Here is a little story to start us off on Monday morning. So, there is this raging wild fire. It is consuming everything in its path, causing mayhem and destruction. It burns its way through a field, towards a stand of trees. “Quick,” someone says, “we must cut down the trees! They are in the path of the fire and will fuel the flames!” It burns its way towards a house; “Quick,” another says, “that house is in the way, so we must tear it down!” They tear down the house, and the fire continues to burn. At no time, however, does anyone say “There is a fire consuming the trees we have planted and houses we have built, so we must put the fire out!”
Seeing some thief-talk on Jeffro’s feed got me thinking: people new and old to the game often don’t understand the role of the thief in a party. I’ve got some crap from a couple players who are fairly new to RPGs about how I play my thief in the DCC game. Not like real crap, but the whole “what good are you anyway, why are you in the party again?” sort of thing. I get it because when initiative is rolled, my first action is always to run and hide. At most, I might throw a dagger from the shadows for 1 or 2 points of damage, but that generally seems like more trouble than it’s worth, so I’ve skulled and cowered my way through several encounters all the way to level two. On the other hand, my character is ALWAYS the one who takes point exploring, some 30-40 feet ahead of the party; she disarms the traps, unlocks the doors, and oftentimes solves the puzzles. What she won’t do is go toe-to-toe with 8 foot fleshy monsters so she can be killed in one hit. Now that I’ve made level 2, I might try to take advantage of my significantly improved backstab and crit, but so far we’ve tended to fight in such close quarters that I haven’t been able to get into position to take advantage of it yet.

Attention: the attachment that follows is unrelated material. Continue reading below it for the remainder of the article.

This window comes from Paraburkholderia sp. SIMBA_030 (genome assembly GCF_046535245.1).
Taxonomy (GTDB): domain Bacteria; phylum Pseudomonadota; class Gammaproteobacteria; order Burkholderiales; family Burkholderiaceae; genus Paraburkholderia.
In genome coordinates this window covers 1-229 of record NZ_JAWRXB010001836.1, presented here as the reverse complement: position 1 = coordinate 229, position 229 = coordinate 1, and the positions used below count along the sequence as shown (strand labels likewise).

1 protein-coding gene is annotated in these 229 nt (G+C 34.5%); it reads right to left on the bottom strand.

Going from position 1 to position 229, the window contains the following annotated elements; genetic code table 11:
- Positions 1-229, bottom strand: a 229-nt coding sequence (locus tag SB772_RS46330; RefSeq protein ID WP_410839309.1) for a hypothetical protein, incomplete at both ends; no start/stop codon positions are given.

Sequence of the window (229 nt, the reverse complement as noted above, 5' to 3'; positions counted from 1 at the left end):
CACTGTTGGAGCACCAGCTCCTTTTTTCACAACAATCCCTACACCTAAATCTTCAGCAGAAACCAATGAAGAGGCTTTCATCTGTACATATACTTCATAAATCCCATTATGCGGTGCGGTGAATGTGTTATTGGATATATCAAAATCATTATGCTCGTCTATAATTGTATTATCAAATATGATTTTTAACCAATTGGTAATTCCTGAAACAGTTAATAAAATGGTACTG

Thieves are not fighters. They’re not sneaky swordsmen*. They are individuals who must live by caution and patience, whether in searching for and disarming traps or in waiting for the right moment to go in for the kill. If you play your thief as a fighter, it will die, usually in a single hit.
I think I’ve also come upon the one thing that I really don’t like about DCC. I know that they want to do some sort of xp for treasure thing, because that’s so integral to balancing adventure rpgs that you don’t want to just be bug hunts by murder hobos, but I don’t think I can abide by the using GP to buy XP system. On one hand, it’s a good way to keep your economy from becoming over-liquid, but on the other it very strongly discourages pack-ratting. In some settings, I can understand wanting to discourage it, but we’re in an urban setting, and it punishes players who’d like to keep a weird collection of trophies (non-coin treasures). On a third hand, it’ll give me some leverage to keep my own weird stuff separate from the party’s split.
*Grey Mouser was not a straight thief, he was like Fighter/Thief/Illusionist or something, and Fafhrd was a high strength/high constitution bard who sometimes stole things.